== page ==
Category Archives: Metro

Coding using the new Metro style in Windows 8

Dot Net Framework in Windows 8?

Recently more and more people have been asking me about whether or not WinForms will be in Windows 8.  A more serious question has also been whether or not the Dot Net Framework will be in Windows 8, which would be a huge drawback if it were not.  The framework is far from over, as it is a foundation to how most developers write code for the Windows platform.  Whether or not you know you are using .NET albeit in WPF or through WinForms you are using DotNet.

That being said, Microsoft will likely not cancel their support for their own framework in the new operating system, but expand upon it to provide more useful functionality to developers.  Officially, Microsoft stopped supporting WinForms in Visual Studio 2005 and has not touched it since.  There have been random hot fixes but no new major development and more important no developer support.  Whether or not developers will be forced to move to WPF instead of WinForms to take advantage of the new functionality of Windows 8 is yet to been, but the dying support levels for WinForms should be reason enough to move.

As for any language barriers, just like with any coding language at some point it will die out and you will have to learn something new.  My advice to any developer or user of the Windows platform who is afraid of learning something new is to give up the fear.  We will all move forward and keep our jobs, and eventually be better for it because that is what we do as a society.  Happy coding!

HOW TO: Use Await In Windows 8 Style Metro Coding

With the release of the new Visual Studio 11, and Microsoft 8, comes a new display and coding style targeting Metro. Metro is a display system that was modeled after a Swiss system of subway trains that allowed users to interact and purchase their tickets quickly and efficiently. A new very exciting keyword is being presented with the demos that are up called Await. What this keyword allows us to do is execute an asynchronous function or subroutine and move on with our code. This option is available very easily and does not require any timers or threading to handle any complex processes.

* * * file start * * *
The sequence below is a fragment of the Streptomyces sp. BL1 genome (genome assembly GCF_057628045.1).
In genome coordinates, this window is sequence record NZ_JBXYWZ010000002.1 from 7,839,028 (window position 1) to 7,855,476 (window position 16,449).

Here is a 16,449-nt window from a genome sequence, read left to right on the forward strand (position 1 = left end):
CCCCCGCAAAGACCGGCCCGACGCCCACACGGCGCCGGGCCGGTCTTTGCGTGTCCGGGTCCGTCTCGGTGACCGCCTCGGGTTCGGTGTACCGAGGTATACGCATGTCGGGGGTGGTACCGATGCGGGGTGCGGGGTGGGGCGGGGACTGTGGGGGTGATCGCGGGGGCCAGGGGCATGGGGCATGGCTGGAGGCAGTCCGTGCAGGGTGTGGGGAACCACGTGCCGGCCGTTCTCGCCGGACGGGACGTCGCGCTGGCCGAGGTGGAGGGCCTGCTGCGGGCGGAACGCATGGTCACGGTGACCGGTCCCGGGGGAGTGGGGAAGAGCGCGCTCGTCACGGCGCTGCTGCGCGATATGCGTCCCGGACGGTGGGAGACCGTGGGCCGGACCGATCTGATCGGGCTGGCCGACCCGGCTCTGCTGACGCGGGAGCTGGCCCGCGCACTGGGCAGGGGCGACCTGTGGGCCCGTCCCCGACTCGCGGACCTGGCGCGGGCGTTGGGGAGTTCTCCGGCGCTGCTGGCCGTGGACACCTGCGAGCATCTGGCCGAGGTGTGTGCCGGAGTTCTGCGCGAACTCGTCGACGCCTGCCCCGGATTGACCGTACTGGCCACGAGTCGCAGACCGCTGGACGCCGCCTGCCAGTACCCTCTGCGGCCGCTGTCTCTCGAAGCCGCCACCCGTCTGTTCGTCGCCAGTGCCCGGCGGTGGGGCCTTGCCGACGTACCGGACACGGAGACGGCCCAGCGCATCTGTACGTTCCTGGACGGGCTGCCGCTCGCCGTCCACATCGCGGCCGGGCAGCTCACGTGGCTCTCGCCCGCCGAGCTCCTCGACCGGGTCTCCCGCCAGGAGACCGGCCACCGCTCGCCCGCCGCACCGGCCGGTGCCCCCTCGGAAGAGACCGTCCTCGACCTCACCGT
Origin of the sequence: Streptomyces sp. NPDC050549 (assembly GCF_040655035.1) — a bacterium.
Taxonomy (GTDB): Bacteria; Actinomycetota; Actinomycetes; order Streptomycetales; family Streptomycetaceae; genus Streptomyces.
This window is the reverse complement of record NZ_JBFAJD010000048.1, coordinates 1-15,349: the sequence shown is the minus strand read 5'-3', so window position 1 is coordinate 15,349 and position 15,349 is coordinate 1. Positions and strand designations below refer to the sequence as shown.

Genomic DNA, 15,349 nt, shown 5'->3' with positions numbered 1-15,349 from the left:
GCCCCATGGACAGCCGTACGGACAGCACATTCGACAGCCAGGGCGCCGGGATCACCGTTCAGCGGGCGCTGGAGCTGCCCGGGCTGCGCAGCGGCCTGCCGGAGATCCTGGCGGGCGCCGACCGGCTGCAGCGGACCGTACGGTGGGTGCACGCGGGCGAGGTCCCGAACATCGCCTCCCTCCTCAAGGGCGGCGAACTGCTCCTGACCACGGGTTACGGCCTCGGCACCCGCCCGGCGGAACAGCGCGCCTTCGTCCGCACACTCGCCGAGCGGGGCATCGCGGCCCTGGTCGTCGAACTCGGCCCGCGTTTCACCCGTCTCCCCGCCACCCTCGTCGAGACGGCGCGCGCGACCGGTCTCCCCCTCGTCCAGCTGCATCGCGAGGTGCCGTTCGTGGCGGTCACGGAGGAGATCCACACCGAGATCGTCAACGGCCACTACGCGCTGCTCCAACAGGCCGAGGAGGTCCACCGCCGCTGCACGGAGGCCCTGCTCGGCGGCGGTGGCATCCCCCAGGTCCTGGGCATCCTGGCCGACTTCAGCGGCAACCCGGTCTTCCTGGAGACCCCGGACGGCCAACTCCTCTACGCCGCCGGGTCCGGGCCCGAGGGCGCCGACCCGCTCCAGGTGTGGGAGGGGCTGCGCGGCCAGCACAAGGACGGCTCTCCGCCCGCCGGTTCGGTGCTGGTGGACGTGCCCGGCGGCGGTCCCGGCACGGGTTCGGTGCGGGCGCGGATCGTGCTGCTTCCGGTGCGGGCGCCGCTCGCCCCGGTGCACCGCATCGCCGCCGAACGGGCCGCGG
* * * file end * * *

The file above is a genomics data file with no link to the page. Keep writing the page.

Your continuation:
Here is a great example of how to use Await while reading a feed from a blog.


Private Async Function GetFeedAsync(FeedUriString As String) As Task
' Imports Windows.Web.Syndication
Dim Client As New SyndicationClient
Dim FeedUri As New Uri(FeedUriString)
Dim Feed As SyndicationFeed = Await Client.RetrieveFeedAsync(FeedUri)
Dim FeedData As New FeedData
FeedData.Title = Feed.Title.Text

For Each Item As SyndicationItem In Feed.Items
Dim FeedItem As New FeedItem
FeedItem.Title = Item.Title.Text
FeedItem.PubDate = Item.PublishedDate.DateTime
FeedItem.Author = Item.Authors(0).Name.ToString()

If Feed.SourceFormat = SyndicationFormat.Atom10 Then
FeedItem.Content = Item.Content.Text
ElseIf Feed.SourceFormat = SyndicationFormat.Rss20 Then
FeedItem.Content = Item.Summary.Text
End If


Me.DataContext = FeedData
ItemListView.SelectedIndex = 0
Catch Ex As Exception
' Log Error.
TitleText.Text = Ex.Message
End TryEnd Function


private async Task GetFeedAsync(string feedUriString){
// using Windows.Web.Syndication;
SyndicationClient client = new SyndicationClient();
Uri feedUri = new Uri(feedUriString);

try {
SyndicationFeed feed = await client.RetrieveFeedAsync(feedUri);
FeedData feedData = new FeedData();
feedData.Title = feed.Title.Text;

foreach (SyndicationItem item in feed.Items)
FeedItem feedItem = new FeedItem();
feedItem.Title = item.Title.Text;
feedItem.PubDate = item.PublishedDate.DateTime;
feedItem.Author = item.Authors[0].Name.ToString();
if (feed.SourceFormat == SyndicationFormat.Atom10)
feedItem.Content = item.Content.Text;
else if (feed.SourceFormat == SyndicationFormat.Rss20)
feedItem.Content = item.Summary.Text;
this.DataContext = feedData;
ItemListView.SelectedIndex = 0;
catch (Exception ex)
// Log Error.
TitleText.Text = ex.Message;